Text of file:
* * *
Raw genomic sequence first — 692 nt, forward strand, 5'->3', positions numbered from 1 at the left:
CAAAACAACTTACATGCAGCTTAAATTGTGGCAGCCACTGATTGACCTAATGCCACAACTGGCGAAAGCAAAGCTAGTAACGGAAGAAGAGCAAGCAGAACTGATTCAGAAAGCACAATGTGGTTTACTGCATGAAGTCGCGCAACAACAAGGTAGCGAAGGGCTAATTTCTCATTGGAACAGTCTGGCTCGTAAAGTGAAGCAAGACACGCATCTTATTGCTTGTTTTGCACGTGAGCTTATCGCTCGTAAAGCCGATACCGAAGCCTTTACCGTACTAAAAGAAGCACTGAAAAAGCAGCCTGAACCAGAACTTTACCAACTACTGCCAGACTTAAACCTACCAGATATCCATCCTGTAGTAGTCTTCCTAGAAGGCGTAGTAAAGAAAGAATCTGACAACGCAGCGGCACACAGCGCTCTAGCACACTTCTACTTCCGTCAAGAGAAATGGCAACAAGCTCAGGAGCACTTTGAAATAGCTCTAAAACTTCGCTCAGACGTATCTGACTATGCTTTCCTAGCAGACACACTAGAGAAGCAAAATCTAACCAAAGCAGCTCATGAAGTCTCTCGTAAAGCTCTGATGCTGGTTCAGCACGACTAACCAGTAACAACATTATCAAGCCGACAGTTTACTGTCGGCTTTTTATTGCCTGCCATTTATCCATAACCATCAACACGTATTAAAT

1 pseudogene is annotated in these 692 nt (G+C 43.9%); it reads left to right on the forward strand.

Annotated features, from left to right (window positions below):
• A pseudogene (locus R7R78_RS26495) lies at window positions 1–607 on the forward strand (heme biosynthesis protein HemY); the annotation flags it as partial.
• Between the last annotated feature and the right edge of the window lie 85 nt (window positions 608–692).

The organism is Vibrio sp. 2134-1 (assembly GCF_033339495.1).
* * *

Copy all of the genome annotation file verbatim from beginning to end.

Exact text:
Raw genomic sequence first — 692 nt, forward strand, 5'->3', positions numbered from 1 at the left:
CAAAACAACTTACATGCAGCTTAAATTGTGGCAGCCACTGATTGACCTAATGCCACAACTGGCGAAAGCAAAGCTAGTAACGGAAGAAGAGCAAGCAGAACTGATTCAGAAAGCACAATGTGGTTTACTGCATGAAGTCGCGCAACAACAAGGTAGCGAAGGGCTAATTTCTCATTGGAACAGTCTGGCTCGTAAAGTGAAGCAAGACACGCATCTTATTGCTTGTTTTGCACGTGAGCTTATCGCTCGTAAAGCCGATACCGAAGCCTTTACCGTACTAAAAGAAGCACTGAAAAAGCAGCCTGAACCAGAACTTTACCAACTACTGCCAGACTTAAACCTACCAGATATCCATCCTGTAGTAGTCTTCCTAGAAGGCGTAGTAAAGAAAGAATCTGACAACGCAGCGGCACACAGCGCTCTAGCACACTTCTACTTCCGTCAAGAGAAATGGCAACAAGCTCAGGAGCACTTTGAAATAGCTCTAAAACTTCGCTCAGACGTATCTGACTATGCTTTCCTAGCAGACACACTAGAGAAGCAAAATCTAACCAAAGCAGCTCATGAAGTCTCTCGTAAAGCTCTGATGCTGGTTCAGCACGACTAACCAGTAACAACATTATCAAGCCGACAGTTTACTGTCGGCTTTTTATTGCCTGCCATTTATCCATAACCATCAACACGTATTAAAT

1 pseudogene is annotated in these 692 nt (G+C 43.9%); it reads left to right on the forward strand.

Annotated features, from left to right (window positions below):
• A pseudogene (locus R7R78_RS26495) lies at window positions 1–607 on the forward strand (heme biosynthesis protein HemY); the annotation flags it as partial.
• Between the last annotated feature and the right edge of the window lie 85 nt (window positions 608–692).

The organism is Vibrio sp. 2134-1 (assembly GCF_033339495.1).